Anatomy of a Shoe
Shoes are made up of five major components:
The toe box is the tip of the shoe that provides space for the toes. Toe boxes are generally rounded, pointed, or squared and will determine the amount of space provided for the toes.
The vamp is the upper middle part of the shoe where the laces are commonly placed. Sometimes Velcro is used instead of laces.
The sole consists of an insole and an outsole. The insole is inside the shoe; the outsole contacts the ground. The softer the sole, the greater the shoe's ability to absorb shock.
The heel is the bottom part of the rear of the shoe that provides elevation. The higher the heel, the greater the pressure on the front of the foot.
The last is the part of the shoe that curves in slightly near the arch of the foot to conform to the average foot shape. This curve enables you to tell the right shoe from the left.
Athletic Shoe Guidelines
Athletic footwear should be fitted to hold the foot in the position that is most natural to the movement involved. Athletic shoes protect your feet from stresses encountered in a given sport and to give the player more traction. Well-fitted athletic shoes need to be comfortable, but well-constructed and appropriate for a given activity.
A running shoe is built to take impact, while a tennis shoe is made to give relatively more support, and permit sudden stops and turns. Cross training shoes are fine for a general athletic shoe, such as for physical education classes or health club exercising, such as on stair machines and weight-lifting because they provide more lateral support and less flexibility than running shoes. They also tend to be heavier than running shoes, but most people don't need light, flexible shoes for cross-training. If a child is involved more heavily in any single sport, he or she should wear shoes specifically designed for that sport.
Our practice recommends sturdy, properly fitted athletic shoes of proper width with leather or canvas uppers, soles that are flexible (but only at the ball of the foot), cushioning, arch supports, and room for your toes. Try a well-cushioned sock for reinforcement, preferably one with acrylic fiber content so that some perspiration moisture is "wicked" away.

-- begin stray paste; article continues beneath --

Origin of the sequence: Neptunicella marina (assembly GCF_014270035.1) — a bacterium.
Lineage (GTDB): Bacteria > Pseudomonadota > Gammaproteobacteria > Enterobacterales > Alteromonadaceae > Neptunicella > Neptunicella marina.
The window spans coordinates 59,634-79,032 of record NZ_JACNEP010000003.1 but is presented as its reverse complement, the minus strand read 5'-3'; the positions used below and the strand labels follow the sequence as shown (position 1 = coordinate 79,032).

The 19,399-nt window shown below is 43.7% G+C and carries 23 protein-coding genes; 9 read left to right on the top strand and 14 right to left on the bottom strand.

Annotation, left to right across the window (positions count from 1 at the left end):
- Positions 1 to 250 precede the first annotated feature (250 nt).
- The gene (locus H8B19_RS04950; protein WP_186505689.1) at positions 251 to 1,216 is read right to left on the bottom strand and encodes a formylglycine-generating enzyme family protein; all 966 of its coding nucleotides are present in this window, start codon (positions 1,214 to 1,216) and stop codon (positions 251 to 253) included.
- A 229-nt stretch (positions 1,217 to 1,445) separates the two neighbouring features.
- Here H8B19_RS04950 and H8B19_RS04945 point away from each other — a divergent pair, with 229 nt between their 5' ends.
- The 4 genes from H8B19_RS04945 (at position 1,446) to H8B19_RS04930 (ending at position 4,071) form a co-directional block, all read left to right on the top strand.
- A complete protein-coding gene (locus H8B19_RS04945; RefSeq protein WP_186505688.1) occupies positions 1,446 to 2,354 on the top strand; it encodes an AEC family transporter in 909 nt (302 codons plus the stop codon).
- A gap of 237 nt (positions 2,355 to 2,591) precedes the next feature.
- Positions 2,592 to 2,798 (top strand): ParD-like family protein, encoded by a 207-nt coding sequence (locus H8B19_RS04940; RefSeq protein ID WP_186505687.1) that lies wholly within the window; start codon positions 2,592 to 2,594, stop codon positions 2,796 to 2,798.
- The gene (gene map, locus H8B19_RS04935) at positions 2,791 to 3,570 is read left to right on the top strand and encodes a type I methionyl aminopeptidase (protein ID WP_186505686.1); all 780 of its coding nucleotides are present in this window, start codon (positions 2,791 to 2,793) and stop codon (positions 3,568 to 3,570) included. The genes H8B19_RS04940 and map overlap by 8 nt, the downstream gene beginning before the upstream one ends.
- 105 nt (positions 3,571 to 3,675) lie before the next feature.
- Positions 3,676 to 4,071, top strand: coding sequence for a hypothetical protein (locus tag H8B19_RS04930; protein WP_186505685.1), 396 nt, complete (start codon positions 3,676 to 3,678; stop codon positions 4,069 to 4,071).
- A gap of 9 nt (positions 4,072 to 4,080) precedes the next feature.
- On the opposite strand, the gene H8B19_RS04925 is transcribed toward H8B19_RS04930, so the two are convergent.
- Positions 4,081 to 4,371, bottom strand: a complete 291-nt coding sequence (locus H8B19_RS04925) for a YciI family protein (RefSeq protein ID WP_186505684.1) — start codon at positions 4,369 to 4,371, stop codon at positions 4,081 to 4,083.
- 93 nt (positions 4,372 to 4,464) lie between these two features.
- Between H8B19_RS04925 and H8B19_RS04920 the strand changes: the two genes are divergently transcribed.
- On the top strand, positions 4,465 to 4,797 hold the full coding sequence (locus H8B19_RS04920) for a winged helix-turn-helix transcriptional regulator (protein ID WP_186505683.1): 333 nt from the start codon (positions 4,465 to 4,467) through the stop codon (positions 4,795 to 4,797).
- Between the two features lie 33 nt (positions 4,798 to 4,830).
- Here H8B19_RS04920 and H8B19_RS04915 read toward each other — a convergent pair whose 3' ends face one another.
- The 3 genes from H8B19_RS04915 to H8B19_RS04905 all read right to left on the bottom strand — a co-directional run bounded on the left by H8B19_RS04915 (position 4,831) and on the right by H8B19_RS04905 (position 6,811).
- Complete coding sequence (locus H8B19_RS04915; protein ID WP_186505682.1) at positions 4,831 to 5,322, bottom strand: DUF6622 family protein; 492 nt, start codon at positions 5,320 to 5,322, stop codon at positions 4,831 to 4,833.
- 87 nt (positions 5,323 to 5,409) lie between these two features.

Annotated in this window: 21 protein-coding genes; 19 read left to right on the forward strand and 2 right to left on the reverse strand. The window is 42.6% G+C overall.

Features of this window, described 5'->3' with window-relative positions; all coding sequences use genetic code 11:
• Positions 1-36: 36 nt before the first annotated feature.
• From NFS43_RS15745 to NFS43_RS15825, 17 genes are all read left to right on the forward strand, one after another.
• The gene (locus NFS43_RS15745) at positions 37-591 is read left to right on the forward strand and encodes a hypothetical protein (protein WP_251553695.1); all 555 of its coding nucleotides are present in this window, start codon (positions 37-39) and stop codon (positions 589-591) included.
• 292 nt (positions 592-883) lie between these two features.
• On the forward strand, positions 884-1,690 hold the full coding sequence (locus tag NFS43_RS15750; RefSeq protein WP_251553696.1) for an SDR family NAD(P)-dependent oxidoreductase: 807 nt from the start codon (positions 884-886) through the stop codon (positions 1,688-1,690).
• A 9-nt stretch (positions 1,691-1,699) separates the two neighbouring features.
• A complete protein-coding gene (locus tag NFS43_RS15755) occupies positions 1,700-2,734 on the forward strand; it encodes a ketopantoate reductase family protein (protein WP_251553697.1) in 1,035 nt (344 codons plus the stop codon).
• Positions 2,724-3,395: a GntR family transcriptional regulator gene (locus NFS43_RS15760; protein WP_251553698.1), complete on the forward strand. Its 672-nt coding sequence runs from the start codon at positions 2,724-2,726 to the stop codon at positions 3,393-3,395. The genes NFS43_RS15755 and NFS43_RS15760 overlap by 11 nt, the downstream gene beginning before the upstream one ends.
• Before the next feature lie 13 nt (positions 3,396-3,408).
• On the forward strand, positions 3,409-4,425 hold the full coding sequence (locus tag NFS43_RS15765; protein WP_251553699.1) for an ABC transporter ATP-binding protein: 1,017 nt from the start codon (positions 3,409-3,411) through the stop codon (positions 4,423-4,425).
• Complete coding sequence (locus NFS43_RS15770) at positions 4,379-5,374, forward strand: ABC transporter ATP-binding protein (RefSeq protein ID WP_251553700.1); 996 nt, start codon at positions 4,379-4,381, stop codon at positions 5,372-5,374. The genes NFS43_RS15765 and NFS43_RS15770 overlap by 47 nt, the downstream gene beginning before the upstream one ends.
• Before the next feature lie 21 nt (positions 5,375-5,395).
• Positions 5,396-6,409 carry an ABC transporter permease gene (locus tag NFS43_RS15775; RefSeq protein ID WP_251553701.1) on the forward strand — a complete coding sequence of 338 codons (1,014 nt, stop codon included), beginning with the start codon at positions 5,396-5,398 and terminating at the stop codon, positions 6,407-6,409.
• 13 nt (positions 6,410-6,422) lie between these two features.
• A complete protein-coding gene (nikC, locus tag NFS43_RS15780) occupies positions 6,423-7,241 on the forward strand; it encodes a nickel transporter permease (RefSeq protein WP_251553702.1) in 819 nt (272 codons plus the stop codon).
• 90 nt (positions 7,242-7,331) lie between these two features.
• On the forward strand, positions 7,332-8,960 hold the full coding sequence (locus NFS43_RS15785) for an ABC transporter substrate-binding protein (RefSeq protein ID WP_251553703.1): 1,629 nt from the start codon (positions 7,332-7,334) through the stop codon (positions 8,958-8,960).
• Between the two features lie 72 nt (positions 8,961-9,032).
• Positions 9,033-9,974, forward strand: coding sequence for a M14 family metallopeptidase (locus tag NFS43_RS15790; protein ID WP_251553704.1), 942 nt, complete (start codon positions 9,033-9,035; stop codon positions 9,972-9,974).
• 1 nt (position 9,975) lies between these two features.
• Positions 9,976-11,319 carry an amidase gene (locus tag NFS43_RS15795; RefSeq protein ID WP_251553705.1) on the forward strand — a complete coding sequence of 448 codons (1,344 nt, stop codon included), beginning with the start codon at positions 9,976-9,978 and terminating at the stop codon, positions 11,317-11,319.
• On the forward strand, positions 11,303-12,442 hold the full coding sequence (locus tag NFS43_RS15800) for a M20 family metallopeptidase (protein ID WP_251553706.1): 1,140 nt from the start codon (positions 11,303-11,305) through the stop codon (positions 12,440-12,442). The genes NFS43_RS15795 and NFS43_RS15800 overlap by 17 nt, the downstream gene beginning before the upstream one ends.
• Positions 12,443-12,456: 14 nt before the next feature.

As your child begins to walk, your first question will be about what shoes he or she should wear. A growing child will need new shoes fairly frequently, and more questions will arise.
Pay attention to the shoe's proper length, width and depth when fitting your child's shoe. Poorly fitting children's shoes can cause toe problems, ingrown toenails, hammer toes, calluses and bunions.
The upper part of the child's shoe should be made of leather, canvas or the newer mesh materials.InsoleMake sure the insole is made of absorbent material. You may want padded insoles. Most children do not need a special arch support.
The outer sole provides traction, cushioning and flexibility to the shoe. Some very sticky and thick outer soles can make young children clumsy and cause falls and should be avoided.
Toddlers do not need heels on their shoes. Flat outer soles make it easier to begin walking. Older children can wear shoes with heels, but they should not be too high (taller than one inch), as tall heels can cause the foot to slide forward and cramp the toes against the inside of the shoe.